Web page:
Sunday, January 27, 2008

Everything Old is New Again

Workshop Built Ventilators

I return to something I mentioned in an earlier post about homemade (wooden) iron lungs described in a 1950s Popular Mechanics article. the link under the picture will take you to a site that posts the original complete assembly plans.

Intended only for emergency use until a commercial respirator could be obtained, this “wooden lung” was designed by engineers and built by a volunteer group under the supervision of Dr. Gerald M. Cline, Dr. Homer O. Dolley, and Sister Celine of the medical staff of St. Joseph’s Hospital, Bloomington, Illinois. On completion, the unit was put into immediate use in emergency treatment of eight-year-old Rudy Landheer, a victim of polio in the epidemic of 1949. The original unit did emergency service for 12 hours until a conventional iron lung could be obtained.


I will also talk about some of the earliest positive pressure ventilators built in Great Britain and home made iron lungs used in the United States.

The British ventilators were built in Newcastle for anesthesia and also the polio epidemic in the late 1940s and 1950s. These ventilators were built by the inventive Newcastle professor of Anesthesia Edgar Pask, his chief technician Norman Burn and his staff of highly able technicians using war surplus parts.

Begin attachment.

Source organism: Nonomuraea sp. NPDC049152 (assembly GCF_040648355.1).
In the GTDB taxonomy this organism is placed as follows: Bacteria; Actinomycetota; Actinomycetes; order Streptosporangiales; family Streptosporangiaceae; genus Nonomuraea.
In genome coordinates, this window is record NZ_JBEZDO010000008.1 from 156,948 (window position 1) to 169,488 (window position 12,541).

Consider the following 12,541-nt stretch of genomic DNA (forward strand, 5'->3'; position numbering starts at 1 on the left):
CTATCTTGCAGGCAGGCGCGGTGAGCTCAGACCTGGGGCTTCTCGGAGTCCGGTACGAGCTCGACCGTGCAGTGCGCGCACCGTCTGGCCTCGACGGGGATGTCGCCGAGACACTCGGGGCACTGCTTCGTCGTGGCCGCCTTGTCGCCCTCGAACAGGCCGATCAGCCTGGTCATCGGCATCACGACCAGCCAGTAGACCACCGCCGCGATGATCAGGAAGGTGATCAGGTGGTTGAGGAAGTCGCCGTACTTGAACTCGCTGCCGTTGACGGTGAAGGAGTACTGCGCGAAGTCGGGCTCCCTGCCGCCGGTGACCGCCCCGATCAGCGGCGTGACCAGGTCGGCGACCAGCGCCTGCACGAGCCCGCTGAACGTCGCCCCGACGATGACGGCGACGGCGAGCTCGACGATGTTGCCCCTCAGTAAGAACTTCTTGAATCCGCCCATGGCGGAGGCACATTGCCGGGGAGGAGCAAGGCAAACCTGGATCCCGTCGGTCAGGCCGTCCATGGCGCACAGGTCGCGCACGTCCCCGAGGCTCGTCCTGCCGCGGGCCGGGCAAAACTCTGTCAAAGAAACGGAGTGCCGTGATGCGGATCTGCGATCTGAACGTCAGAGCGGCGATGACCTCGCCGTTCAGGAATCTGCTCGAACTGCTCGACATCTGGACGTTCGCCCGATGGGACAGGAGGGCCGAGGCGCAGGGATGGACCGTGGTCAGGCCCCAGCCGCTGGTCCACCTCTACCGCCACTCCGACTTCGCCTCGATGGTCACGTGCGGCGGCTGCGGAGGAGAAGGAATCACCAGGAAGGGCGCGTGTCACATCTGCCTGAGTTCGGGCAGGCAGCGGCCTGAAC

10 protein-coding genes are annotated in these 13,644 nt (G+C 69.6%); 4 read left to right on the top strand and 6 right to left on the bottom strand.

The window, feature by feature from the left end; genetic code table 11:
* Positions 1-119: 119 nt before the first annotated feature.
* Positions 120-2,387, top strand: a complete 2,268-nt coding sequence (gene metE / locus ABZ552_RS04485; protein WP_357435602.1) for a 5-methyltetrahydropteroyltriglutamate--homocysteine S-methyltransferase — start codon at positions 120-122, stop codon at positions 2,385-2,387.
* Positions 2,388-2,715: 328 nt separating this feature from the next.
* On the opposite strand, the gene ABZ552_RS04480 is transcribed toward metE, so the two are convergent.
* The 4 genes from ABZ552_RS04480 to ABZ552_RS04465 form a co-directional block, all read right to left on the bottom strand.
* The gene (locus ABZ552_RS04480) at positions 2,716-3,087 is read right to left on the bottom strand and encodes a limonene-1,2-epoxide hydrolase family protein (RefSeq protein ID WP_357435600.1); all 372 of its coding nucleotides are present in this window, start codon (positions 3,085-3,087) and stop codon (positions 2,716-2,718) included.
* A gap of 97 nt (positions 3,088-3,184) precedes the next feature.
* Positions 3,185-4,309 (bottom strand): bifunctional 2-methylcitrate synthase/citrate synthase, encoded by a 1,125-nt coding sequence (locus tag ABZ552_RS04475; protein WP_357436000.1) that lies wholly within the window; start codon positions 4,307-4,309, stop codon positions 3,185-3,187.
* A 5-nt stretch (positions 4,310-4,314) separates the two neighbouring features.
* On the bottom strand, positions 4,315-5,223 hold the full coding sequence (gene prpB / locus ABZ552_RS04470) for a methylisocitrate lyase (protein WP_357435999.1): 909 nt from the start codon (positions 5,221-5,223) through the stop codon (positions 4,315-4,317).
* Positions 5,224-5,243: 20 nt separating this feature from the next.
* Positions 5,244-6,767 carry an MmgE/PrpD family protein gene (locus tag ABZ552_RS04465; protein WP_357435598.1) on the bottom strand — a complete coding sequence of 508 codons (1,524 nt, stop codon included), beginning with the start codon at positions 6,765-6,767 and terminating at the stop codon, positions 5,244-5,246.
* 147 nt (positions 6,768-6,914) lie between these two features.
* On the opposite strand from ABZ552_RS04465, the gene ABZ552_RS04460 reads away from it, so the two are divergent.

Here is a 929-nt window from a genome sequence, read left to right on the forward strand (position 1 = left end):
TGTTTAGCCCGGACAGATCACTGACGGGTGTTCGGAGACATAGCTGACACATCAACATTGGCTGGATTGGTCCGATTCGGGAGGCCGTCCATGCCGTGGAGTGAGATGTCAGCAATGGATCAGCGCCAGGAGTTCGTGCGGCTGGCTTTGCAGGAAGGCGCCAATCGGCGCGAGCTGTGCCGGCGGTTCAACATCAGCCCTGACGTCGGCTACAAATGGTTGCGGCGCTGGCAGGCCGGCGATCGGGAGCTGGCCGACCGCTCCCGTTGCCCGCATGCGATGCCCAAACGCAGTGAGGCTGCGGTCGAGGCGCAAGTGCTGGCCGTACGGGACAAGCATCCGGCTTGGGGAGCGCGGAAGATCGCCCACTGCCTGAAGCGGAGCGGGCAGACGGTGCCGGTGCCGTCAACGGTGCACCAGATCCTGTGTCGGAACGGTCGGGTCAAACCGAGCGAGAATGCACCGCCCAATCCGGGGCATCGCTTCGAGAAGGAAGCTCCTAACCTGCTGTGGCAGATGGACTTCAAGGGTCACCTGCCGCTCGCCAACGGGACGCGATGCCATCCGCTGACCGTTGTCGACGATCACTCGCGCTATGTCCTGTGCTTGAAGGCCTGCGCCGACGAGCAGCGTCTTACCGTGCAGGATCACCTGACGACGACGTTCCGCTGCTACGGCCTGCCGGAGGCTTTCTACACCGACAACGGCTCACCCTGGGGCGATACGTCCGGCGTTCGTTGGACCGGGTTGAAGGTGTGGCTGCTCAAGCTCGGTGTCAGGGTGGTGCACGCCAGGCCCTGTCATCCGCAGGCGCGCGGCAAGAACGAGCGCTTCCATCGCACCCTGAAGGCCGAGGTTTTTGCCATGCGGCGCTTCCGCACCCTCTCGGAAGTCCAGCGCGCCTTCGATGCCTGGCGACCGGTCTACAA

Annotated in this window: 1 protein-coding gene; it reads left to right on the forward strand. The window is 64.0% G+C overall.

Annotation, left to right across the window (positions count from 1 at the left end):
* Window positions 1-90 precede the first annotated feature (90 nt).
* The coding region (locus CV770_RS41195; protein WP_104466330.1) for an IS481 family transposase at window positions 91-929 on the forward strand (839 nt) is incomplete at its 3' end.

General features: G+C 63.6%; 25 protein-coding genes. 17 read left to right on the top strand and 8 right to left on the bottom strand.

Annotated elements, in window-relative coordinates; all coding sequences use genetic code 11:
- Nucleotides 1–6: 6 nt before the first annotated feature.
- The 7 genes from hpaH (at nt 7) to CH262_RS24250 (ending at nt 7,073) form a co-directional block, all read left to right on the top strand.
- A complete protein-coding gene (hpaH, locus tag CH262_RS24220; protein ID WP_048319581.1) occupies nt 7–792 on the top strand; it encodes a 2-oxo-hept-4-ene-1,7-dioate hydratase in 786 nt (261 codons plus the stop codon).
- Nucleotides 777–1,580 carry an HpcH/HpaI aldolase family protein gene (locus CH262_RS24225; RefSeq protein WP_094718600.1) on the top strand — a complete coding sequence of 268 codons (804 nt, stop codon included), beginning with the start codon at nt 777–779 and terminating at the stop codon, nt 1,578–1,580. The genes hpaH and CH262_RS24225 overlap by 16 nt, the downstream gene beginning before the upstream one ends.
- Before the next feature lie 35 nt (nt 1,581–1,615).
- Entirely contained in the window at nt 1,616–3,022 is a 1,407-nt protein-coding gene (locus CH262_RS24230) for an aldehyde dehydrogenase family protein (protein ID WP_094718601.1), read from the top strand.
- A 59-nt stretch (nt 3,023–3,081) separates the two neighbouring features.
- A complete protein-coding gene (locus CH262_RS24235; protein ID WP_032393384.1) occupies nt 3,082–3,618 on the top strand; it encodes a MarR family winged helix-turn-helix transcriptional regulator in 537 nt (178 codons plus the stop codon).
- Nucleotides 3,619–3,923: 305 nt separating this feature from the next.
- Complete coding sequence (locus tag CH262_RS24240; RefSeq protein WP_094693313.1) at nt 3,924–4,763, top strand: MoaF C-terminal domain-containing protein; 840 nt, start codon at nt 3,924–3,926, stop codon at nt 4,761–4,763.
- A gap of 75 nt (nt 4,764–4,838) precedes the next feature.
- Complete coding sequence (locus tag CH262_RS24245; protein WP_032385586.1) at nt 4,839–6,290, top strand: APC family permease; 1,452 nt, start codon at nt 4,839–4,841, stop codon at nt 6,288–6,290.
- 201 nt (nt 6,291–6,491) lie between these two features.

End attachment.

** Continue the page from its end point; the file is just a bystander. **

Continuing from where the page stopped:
This is the Newcastle ventilator. (Known as a respirator at the time.) Just as we named our ventilator “Vinnie”, they named the ventilator they designed and built. They named theirs “Mother”.

"Mother"

The electric motor was controlled by mercury switches. A spinning disc allowed speed variation, and a camshaft moved four small bellows up and down to provide the ventilation.

After the success of their first ventilator design they wanted to design another that could be easily and cheaply and quickly constructed by any able technician. They were building these ventilators to save lives in the polio epidemic. There simply were not enough “iron lungs” available in Britain to deal with this epidemic. There were about 1000, but many of these were already in use. There were 1000 cases of polio in 1946 in England and Wales, but this increased to 9000 by 1947. The use of a ventilator could reduce the death rate of those polio victims that were afflicted with respiratory paralysis from 90% to 30%.

One version of a cheap and easy to build ventilator was the Bang ventilator of 1953. This design was shared with others and similar units were built elsewhere.

The Newcastle "Bang" ventilator

The “Bang “ ventilator design worked well, but it required frequent adjustment and maintenance. The mercury switches it used were important for anesthesia, but were not required for polio patients. They could also be difficult to obtain.